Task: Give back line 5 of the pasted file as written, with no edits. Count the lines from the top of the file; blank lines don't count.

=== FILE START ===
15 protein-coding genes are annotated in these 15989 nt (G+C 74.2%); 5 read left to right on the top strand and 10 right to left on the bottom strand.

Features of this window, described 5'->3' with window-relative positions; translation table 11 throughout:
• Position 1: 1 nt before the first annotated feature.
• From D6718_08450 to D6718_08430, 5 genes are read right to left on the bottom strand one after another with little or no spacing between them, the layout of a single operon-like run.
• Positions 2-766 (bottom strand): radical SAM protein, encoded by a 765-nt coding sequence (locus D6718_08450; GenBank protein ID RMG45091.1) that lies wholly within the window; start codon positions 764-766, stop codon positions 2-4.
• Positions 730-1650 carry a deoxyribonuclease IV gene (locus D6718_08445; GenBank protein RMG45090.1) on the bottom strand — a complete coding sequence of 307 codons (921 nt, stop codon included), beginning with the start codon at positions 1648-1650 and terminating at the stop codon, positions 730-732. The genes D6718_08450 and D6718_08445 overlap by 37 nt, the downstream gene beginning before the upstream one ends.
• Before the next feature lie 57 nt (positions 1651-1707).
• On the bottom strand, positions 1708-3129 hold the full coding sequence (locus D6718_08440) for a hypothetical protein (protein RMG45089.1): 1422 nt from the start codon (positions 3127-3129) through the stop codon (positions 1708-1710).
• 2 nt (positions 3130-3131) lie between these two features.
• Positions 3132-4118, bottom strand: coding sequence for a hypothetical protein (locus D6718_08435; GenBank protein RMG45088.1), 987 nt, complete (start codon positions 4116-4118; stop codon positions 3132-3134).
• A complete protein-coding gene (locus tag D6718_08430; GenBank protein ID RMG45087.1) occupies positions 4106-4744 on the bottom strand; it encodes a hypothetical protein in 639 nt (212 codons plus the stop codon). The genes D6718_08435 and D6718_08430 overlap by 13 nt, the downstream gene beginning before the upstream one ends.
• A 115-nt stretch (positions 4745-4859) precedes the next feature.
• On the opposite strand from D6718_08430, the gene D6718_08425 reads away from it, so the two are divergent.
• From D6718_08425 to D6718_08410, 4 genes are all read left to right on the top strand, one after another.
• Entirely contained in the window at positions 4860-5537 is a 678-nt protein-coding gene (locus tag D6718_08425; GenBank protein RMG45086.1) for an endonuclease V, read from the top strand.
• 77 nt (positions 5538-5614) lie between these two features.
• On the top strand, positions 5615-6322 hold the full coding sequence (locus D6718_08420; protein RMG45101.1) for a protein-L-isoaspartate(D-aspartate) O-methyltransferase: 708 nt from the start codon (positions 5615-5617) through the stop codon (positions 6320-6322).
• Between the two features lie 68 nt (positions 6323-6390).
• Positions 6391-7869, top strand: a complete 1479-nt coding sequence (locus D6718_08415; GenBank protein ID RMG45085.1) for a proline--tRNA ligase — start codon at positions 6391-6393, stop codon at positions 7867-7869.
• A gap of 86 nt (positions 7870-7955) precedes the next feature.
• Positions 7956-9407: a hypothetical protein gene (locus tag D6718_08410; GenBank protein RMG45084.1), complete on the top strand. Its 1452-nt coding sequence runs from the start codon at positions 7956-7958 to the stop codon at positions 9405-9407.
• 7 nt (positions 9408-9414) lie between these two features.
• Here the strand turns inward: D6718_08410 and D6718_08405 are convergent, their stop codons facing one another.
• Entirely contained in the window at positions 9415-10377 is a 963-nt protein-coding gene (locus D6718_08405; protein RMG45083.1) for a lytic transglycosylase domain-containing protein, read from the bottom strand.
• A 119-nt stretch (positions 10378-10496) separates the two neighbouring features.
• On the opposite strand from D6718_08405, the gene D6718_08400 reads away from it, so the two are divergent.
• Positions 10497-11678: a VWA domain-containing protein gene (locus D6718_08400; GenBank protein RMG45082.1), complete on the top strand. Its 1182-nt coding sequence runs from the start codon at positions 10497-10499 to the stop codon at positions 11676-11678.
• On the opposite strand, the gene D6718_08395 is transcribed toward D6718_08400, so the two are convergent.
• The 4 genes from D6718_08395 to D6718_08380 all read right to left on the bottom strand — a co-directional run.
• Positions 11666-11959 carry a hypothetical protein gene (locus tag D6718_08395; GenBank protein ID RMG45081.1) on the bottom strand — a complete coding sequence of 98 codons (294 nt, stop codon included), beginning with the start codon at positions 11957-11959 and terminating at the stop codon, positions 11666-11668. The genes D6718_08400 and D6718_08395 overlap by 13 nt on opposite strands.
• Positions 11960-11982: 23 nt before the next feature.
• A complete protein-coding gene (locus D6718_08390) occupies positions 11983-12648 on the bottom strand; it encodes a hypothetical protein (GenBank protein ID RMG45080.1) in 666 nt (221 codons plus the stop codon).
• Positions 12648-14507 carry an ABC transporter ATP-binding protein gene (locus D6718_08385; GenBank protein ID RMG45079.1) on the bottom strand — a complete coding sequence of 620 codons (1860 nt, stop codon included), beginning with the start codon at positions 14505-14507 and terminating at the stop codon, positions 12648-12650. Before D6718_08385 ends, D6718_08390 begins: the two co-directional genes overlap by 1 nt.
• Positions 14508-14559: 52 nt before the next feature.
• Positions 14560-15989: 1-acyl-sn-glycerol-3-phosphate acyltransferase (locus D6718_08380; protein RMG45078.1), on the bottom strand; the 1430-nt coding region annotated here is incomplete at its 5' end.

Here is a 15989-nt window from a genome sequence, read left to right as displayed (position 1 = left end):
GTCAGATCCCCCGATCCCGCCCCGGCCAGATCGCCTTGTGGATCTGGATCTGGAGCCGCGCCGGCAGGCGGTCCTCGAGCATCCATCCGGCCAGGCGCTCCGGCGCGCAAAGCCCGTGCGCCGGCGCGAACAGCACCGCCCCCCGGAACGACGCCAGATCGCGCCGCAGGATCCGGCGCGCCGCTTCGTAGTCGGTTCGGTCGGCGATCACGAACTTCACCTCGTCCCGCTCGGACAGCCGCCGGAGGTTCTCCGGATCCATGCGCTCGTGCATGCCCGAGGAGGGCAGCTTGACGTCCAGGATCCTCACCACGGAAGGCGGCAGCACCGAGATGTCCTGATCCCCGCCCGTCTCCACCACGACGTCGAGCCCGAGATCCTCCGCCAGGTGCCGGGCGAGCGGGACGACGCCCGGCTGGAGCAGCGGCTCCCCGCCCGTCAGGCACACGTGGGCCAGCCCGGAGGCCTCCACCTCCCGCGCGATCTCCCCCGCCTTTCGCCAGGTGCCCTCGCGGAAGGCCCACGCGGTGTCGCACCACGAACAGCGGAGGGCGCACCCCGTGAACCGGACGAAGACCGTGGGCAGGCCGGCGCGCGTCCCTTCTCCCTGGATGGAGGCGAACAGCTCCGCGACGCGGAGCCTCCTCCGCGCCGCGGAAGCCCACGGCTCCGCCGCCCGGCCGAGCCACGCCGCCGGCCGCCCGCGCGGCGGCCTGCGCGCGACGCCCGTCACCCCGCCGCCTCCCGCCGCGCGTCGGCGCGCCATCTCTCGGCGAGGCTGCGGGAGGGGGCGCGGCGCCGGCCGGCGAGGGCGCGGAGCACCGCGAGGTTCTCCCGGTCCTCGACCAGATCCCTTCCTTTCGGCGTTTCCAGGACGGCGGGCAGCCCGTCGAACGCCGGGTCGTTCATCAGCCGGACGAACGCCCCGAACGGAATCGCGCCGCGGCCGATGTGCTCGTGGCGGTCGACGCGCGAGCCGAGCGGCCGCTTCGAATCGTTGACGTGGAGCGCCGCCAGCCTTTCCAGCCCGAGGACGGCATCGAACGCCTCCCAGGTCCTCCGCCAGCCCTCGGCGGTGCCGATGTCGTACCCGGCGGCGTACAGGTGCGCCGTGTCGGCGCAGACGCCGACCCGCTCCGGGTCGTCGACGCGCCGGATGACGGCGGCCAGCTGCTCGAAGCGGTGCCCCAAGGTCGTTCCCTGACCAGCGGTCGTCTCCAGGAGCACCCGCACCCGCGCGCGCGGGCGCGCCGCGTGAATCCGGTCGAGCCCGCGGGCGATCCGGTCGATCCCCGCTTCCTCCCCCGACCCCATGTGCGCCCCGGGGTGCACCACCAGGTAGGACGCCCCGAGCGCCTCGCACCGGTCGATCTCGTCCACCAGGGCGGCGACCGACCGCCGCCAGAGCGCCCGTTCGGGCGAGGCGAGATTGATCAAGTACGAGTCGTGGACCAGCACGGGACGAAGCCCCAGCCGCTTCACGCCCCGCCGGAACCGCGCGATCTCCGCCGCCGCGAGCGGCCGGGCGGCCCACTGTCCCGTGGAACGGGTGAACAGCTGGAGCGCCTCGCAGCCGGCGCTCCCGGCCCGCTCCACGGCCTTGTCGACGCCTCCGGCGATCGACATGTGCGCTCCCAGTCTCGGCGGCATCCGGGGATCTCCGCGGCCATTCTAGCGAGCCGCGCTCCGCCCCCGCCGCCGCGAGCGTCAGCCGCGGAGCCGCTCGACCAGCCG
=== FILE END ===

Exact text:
• Positions 2-766 (bottom strand): radical SAM protein, encoded by a 765-nt coding sequence (locus D6718_08450; GenBank protein ID RMG45091.1) that lies wholly within the window; start codon positions 764-766, stop codon positions 2-4.